When I look down, I see the droplets swirl into wild patterns along the grooves of the staff. Thin waves and lines make their way up and down until they settle at the end of the staff in a solid yellow band around its tip.

Adventurers Track

Starting out on a quest in Webland is a little daunting. There are many signs littering every hyper-linked crossroad on where you could go, what you could learn and who you could meet. Often it doesn’t feel like an  evening wondering around Webland on your chosen subject has really amounted to much. In those moments, its easy to think progress is slow or non-existent.

For the digital adventurer on a quest a surer footing for the journey ahead is needed.

I searched in the internet for a way to track my progress over the next 11 weeks until the competition. It needed to track the history of multiple actions, as well as provide ways to light up next steps, track the completion of those actions and allocating a score as I’d previously outlined for my game.

I was considering having to break-out the spreadsheet building skills, when I came across this instead.


HabitRPG.com is a platform which allows you to fully customize your own set of habits and goals, track these on a daily basis and treat the whole thing like a Role Playing Game.

Whilst the system for earning experience points (XP) is not fully customisable, I’ve tested it out and liked it so far. I aligned the top 5 actions I selected previously for this quest against Easy, Medium, Hard values under the tasks’ advanced options and used tags to categorise them easily. Although there are some bugs around still, it does remove the need for me to build a whole new system to track and score my progress, all parceled up in a clean simple interface with a numbered leveling system also already in place.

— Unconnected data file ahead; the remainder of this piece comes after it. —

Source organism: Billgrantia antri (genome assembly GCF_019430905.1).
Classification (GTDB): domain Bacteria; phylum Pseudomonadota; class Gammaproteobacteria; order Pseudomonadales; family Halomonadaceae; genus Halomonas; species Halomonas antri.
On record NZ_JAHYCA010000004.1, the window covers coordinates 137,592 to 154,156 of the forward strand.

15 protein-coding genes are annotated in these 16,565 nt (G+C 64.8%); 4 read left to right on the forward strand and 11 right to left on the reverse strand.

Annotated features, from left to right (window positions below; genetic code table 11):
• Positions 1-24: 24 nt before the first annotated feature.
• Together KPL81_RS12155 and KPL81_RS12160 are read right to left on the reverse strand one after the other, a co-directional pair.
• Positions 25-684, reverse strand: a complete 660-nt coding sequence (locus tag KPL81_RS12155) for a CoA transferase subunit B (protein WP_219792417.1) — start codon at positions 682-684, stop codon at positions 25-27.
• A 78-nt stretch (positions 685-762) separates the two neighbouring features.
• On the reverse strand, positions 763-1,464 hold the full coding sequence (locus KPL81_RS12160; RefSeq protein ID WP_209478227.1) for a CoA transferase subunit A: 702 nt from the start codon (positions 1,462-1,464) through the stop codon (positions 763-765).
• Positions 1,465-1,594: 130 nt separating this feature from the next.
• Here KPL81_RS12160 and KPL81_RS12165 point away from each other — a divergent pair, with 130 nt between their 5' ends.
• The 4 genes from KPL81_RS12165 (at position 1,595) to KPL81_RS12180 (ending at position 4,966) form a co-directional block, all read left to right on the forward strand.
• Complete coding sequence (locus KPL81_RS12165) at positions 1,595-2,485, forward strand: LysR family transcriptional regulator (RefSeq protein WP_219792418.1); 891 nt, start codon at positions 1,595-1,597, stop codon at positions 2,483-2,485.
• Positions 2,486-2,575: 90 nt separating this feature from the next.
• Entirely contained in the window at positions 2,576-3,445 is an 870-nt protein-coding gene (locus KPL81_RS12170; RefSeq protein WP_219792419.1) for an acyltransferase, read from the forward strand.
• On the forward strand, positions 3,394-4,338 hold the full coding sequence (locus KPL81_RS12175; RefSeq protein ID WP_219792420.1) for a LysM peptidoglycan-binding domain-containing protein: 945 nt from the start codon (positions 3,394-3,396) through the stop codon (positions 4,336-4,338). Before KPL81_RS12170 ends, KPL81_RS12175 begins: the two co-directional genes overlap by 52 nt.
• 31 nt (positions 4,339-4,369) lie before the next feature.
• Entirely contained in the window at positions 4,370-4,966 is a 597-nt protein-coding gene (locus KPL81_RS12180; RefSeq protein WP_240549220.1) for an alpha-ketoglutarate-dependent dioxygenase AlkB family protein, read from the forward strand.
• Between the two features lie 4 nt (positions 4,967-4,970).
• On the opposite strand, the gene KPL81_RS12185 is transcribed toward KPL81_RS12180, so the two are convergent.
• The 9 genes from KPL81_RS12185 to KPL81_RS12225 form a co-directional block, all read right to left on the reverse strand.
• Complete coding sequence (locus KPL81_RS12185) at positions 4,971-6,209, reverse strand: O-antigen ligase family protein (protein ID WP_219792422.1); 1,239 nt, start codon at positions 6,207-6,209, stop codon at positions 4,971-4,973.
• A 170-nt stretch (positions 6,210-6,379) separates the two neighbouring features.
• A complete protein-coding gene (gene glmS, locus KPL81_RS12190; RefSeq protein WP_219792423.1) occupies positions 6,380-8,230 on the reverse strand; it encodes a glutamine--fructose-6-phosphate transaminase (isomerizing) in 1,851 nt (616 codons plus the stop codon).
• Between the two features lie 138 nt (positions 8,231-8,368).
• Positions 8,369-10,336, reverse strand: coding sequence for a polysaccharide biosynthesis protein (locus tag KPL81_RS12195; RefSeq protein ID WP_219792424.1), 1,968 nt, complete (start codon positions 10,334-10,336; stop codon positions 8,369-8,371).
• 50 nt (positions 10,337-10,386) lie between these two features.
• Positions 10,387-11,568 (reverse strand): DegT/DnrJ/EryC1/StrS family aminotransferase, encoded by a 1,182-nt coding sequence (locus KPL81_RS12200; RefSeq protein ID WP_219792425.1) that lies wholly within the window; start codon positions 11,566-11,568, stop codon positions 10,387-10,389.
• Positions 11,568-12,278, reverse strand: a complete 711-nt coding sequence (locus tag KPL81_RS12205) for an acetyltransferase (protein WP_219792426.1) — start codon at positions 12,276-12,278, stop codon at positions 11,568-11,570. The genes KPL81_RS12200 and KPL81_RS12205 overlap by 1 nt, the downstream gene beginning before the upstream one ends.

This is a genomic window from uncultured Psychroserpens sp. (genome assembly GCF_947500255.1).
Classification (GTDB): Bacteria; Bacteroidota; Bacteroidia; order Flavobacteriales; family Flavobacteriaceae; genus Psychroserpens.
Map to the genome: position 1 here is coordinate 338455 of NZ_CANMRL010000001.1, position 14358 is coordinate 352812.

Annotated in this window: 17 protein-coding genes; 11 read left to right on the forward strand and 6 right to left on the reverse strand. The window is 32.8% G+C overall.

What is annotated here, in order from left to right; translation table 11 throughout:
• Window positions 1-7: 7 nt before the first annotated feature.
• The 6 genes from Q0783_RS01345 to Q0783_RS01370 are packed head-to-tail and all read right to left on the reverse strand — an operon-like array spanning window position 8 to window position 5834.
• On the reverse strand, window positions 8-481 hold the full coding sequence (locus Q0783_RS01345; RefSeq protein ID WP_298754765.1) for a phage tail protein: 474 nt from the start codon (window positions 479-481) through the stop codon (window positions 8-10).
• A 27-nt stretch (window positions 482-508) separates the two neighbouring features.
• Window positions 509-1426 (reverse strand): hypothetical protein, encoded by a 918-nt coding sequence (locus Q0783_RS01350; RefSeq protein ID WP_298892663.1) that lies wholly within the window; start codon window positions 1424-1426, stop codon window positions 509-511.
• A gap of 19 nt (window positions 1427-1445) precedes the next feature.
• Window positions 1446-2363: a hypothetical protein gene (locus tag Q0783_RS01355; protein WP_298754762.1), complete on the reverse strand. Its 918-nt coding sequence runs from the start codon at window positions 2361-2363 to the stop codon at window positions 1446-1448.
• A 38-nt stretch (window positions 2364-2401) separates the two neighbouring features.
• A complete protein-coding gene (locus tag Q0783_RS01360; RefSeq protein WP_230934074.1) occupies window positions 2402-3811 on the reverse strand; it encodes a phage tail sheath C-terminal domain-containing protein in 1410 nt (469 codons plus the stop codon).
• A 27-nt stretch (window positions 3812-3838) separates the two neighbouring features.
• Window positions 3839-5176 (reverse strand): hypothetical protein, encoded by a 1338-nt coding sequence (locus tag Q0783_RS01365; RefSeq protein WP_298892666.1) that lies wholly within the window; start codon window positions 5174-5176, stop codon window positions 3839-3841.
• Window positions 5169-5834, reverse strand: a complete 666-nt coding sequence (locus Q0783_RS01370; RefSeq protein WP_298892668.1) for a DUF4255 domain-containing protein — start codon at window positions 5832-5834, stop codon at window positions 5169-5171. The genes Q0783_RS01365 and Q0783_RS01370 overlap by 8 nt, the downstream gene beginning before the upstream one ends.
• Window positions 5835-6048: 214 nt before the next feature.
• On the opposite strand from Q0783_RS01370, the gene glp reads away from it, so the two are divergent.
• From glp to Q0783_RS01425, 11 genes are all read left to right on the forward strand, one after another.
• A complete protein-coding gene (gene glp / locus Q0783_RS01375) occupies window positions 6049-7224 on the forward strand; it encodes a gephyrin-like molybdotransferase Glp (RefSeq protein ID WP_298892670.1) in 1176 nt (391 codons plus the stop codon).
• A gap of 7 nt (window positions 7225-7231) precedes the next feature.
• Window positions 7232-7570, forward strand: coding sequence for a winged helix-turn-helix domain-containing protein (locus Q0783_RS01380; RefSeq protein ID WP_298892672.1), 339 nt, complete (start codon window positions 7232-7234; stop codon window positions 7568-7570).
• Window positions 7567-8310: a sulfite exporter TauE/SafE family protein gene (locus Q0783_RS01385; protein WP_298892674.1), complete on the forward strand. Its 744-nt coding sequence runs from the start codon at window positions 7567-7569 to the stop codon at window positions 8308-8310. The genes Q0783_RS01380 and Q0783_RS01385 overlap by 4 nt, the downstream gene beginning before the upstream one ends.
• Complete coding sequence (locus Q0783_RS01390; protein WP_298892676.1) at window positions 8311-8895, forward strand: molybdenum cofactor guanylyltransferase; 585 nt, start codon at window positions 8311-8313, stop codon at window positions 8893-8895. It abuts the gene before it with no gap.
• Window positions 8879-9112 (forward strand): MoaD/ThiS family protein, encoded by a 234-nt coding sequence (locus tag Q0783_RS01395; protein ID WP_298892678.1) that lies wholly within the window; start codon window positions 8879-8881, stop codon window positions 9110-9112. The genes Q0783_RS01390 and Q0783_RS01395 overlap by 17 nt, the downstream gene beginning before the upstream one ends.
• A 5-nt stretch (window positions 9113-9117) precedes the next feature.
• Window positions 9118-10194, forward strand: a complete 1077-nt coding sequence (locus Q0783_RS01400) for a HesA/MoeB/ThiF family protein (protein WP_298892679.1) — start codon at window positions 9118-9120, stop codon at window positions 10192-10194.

I know this isn’t quite the fully designed system I envisaged and wished to test, but I hope some new features planned will  allow more data and graphs to become available so I can further adapt it for my adventuring in Webland.

In the meantime

The staff has returned to its plain wooden colour, but the yellow band at one end remains as a reminder and promise of what’s still to come. When I step forward I see two rubies lying on the ground, a memento left by the boar.

I scoop them up,  dropping them into my pocket and I feel their comforting warmth pressing against my hip, as I set off through the forest.

Sound Credit: SoundEffectsFactory YouTube (here)

Applying Gamification in Webland: Is self-learning a boar?